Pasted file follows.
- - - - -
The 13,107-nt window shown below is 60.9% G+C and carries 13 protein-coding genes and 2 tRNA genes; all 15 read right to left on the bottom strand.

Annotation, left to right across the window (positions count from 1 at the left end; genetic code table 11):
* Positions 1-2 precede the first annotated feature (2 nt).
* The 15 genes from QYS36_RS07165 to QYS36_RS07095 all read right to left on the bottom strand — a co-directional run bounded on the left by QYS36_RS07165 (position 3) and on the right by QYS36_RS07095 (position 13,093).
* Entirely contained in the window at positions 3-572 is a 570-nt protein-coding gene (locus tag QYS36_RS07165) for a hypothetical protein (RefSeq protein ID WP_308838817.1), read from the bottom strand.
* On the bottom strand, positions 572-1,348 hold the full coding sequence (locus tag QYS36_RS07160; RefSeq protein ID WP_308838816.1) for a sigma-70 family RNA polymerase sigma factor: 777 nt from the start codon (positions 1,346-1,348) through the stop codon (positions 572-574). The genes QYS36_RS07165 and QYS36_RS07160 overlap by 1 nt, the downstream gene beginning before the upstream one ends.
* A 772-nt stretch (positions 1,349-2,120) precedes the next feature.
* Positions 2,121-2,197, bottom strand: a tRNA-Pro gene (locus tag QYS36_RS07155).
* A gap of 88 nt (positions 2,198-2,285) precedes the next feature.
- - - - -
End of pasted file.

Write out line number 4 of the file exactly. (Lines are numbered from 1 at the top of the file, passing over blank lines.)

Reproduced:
* The 15 genes from QYS36_RS07165 to QYS36_RS07095 all read right to left on the bottom strand — a co-directional run bounded on the left by QYS36_RS07165 (position 3) and on the right by QYS36_RS07095 (position 13,093).